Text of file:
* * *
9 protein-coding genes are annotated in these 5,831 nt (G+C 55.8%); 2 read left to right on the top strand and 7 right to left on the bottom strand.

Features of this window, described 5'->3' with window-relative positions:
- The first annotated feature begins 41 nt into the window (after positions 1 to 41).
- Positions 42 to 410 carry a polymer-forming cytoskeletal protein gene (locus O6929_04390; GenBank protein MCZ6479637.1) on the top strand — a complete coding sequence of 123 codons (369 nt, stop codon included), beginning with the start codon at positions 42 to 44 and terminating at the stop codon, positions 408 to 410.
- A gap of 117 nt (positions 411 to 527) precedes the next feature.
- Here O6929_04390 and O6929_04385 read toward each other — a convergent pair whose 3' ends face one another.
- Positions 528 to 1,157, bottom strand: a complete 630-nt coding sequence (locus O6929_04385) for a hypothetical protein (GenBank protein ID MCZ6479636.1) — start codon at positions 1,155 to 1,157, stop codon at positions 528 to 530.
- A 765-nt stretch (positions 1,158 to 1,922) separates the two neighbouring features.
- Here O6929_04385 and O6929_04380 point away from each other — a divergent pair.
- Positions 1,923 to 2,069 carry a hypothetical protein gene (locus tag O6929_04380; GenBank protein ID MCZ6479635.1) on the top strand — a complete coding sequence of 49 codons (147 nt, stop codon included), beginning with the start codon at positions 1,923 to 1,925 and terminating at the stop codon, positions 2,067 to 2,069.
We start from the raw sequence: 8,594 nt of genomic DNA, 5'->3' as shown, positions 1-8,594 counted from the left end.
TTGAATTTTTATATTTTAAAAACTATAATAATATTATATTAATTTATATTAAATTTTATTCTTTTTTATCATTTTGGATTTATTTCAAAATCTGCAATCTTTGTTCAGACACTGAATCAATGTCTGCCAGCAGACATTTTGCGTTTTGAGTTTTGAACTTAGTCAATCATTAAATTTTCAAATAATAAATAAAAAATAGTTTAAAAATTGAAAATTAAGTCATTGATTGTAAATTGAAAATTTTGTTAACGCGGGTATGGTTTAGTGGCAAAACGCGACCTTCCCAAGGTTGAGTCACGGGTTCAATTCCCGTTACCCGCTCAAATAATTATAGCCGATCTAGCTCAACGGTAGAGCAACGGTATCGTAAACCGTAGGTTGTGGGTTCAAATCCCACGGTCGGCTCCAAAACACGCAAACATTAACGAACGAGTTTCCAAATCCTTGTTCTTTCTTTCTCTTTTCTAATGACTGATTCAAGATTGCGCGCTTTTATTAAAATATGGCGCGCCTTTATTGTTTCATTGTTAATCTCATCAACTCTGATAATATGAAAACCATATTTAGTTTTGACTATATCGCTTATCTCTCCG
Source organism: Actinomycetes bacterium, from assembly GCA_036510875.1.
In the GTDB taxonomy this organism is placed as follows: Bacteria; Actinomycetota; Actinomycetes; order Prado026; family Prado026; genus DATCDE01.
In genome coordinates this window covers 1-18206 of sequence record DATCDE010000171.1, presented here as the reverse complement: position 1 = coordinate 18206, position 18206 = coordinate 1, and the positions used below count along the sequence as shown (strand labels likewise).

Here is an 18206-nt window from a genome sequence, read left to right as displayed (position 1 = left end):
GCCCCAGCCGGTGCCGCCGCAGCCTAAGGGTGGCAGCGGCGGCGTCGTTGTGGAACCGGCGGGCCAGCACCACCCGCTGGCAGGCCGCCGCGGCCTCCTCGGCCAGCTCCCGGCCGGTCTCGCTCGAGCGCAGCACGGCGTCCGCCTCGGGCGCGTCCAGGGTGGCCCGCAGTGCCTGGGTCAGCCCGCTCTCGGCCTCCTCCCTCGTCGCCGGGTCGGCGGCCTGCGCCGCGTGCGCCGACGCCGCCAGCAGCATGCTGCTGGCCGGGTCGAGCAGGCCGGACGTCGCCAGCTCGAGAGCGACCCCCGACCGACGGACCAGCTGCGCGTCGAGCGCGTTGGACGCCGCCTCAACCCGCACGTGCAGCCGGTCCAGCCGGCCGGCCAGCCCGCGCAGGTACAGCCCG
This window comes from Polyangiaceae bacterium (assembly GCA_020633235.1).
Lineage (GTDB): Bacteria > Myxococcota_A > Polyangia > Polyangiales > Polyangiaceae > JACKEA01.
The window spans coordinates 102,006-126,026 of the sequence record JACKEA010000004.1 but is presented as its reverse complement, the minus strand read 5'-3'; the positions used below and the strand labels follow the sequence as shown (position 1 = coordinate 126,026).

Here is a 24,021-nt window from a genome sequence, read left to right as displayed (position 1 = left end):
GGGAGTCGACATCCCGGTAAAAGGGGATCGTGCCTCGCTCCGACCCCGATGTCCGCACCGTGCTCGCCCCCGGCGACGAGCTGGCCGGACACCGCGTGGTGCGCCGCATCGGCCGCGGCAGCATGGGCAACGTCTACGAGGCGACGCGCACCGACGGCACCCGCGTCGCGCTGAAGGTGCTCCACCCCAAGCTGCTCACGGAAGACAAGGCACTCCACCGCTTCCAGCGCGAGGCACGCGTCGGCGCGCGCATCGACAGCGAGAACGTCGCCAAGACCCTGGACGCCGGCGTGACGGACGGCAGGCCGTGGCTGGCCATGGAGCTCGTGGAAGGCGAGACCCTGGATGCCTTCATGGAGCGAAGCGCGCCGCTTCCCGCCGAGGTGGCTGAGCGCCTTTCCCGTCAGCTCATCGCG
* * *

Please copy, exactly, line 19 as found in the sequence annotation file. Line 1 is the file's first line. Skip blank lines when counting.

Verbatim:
Lineage (GTDB): Bacteria > Myxococcota_A > Polyangia > Polyangiales > Polyangiaceae > JACKEA01.